NEW YORK -- Kyle Korver is a freak of nature. At 36 years old, in his 15th season in the NBA, he is more efficient than ever, averaging 10.9 points in 20.4 minutes with a true shooting percentage of 70.9 percent. On a per-minute basis, Korver has never scored more prolifically -- not even in his as a member of the 60-win Atlanta Hawks in 2014-15.
While the Cleveland Cavaliers have been topsy-turvy, Korver has been a bright spot. It is to the point that Cavs blog Fear The Sword published a story entitled, "Kyle Korver shouldn't have to be playing this well." Like in his Hawks heyday, Korver has been sprinting around screens, making plays and perpetually putting pressure on the defense, rather than simply standing on the perimeter to space the floor. Inside the 3-point line, he is shooting 71.4 percent.
"That's been more of a team philosophy," Korver said. "I think we've been preaching player movement and ball movement more, and we're still figuring out how to try to do that as a team. I think we still have a lot of areas to get better at. But, you know, I kind of feel like that's what I can add to this group, especially right now when we're still feeling a lot of things out, just try to create energy and create movement."
The trajectory of Korver's career is unconventional, but it is understandable when you know how serious he is about staying sharp. Thousands of words have been written (mostly by Charles Bethea of the New Yorker) about the misogi -- the jiu-jitsu concept that turned into a boundary-pushing summertime ritual for Korver and a group of friends that includes P3 Sports Science mastermind Marcus Elliott -- and how it changed his perspective on what is possible and what true adversity feels like.
Before catching fire for 19 fourth-quarter points in Cleveland's 104-101 win over the New York Knicks at Madison Square Garden on Monday, a performance that led LeBron James to declare him "one of the greatest 3-point shooters this league has ever seen," Korver talked to CBS Sports at shootaround about the secrets to extending his career and thriving. The following Q&A has been lightly edited for clarity and flow.
CBS: We didwhere you said you like to keep your world small. Is that harder when you're on a team that attracts a media circus and, if you lose a few games, everyone is asking what's wrong?
Kyle Korver: If you listen to it, it's challenging. I try to minimize all the things that influence my thinking. I don't spend a lot of time on the internet reading about our team. When things are challenging, I think part of the message that we've been talking about on our team is just look yourself in the mirror and see what you can do better. Let's not worry about everybody else's problems, let's not worry about what someone else is doing right or wrong. If we all focus on what we can do better, that's really what's going to pull our team out of this little phase that we're going through. When you focus on not as much, on the smaller things, on the details, on yourself, then you don't get worried about anything else.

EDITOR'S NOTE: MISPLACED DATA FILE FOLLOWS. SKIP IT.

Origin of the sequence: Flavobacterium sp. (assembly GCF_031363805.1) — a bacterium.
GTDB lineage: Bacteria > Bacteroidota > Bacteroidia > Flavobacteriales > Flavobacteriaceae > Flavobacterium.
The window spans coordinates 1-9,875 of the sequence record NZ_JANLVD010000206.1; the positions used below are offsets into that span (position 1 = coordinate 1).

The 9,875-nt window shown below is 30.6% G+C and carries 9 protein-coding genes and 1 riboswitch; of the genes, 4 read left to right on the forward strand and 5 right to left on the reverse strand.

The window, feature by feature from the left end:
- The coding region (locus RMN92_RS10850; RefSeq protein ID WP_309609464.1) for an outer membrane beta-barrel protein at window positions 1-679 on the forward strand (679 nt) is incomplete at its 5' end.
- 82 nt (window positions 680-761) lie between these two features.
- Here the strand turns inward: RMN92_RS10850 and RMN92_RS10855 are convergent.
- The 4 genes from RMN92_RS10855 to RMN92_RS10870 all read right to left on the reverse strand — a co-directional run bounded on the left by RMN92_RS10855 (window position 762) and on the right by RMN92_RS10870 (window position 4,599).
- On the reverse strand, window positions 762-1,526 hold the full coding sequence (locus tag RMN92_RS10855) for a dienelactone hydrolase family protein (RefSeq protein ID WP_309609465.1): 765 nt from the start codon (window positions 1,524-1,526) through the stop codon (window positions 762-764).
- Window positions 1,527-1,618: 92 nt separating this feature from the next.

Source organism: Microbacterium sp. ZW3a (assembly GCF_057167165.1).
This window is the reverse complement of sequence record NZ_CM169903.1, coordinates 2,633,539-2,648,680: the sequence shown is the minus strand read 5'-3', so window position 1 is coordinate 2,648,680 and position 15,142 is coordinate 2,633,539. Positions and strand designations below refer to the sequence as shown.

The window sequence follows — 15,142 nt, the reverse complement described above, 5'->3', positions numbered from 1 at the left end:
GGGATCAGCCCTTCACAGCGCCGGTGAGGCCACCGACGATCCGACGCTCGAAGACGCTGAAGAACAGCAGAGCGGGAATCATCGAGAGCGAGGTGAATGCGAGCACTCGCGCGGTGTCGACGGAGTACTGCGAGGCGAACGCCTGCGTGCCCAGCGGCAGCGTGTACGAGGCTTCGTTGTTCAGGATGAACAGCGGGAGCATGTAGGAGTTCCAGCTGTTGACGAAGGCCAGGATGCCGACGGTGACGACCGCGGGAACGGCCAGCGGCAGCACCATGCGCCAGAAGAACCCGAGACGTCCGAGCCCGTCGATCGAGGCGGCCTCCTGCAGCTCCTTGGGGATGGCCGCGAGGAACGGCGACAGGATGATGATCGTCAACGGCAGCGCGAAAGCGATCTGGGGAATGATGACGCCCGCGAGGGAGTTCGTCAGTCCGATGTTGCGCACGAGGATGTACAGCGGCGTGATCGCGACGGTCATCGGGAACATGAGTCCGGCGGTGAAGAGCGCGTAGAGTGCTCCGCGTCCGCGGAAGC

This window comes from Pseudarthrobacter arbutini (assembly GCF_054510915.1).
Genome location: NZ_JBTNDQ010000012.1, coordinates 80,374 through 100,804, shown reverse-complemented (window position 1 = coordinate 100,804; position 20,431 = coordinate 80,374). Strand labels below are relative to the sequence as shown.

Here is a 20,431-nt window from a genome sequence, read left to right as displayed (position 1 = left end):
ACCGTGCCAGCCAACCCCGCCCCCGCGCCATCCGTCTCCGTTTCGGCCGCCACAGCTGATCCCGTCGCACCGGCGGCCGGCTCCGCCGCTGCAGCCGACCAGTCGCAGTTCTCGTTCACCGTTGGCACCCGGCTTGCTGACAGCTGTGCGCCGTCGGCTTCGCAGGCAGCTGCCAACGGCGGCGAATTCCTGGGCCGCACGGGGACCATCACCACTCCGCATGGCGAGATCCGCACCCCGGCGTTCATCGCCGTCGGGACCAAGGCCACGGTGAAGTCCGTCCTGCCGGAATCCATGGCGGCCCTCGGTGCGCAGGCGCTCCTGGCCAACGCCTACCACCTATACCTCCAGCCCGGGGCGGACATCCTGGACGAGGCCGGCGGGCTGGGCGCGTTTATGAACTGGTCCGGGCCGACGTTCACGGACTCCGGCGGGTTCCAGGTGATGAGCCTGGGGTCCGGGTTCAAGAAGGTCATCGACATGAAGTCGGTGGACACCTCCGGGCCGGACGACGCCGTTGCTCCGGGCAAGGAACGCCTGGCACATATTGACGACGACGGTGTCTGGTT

CBS: Is that one of the things you can tell younger guys or you wish you could tell your younger self?
KK: I think it's one fo those things that you have to kind of learn for yourself. A lot of things in life, you can be told the right way to do it, but you've kind of got to learn by your own mistakes. It's just human nature. I think the earlier you can get that, the more it's gonna help your career. Because there definitely is a lot of noise. I mean, there's a lot of speculation. Even from when I was a rookie, in 15 years, social media, all the different outlets, all the different writers, all the different voices -- there's just so much more now than when I was younger.
CBS: Was there ever a point where you didn't think you'd make it this far?
KK: The goal was always to get to double-digits. You know? Man, when you're younger, you're like, 'Man if I could play double-digits in the NBA, it would be amazing.' I feel incredibly fortunate and blessed to be able to keep doing this. It goes back to what we were talking about earlier, though: I try not to think about too much of that right now and just focus on today. It's been a pattern over my career and it's probably a good reason why I'm still playing.
CBS: What are the other secrets to not only making it this far, but thriving? Other guys' bodies break down or maybe just get tired of it.
KK: I think it all kind of boils down to your body, really. If your body still feels good, you should just be a better player, right? You have more experiences, you've worked longer on your craft. It's really all about your body. I think you can ask any old guy, older guy. You ask LeBron what the key is for him -- he is just a maniac as far as taking care of himself. I think any of the older guys you can poll throughout the NBA, they're super-regimented. Because as long as that body lasts, your mind should be better, your shot should be better. But the reality is at some point your body does break down, you do get older, so it's just, how do you prolong that as long as possible?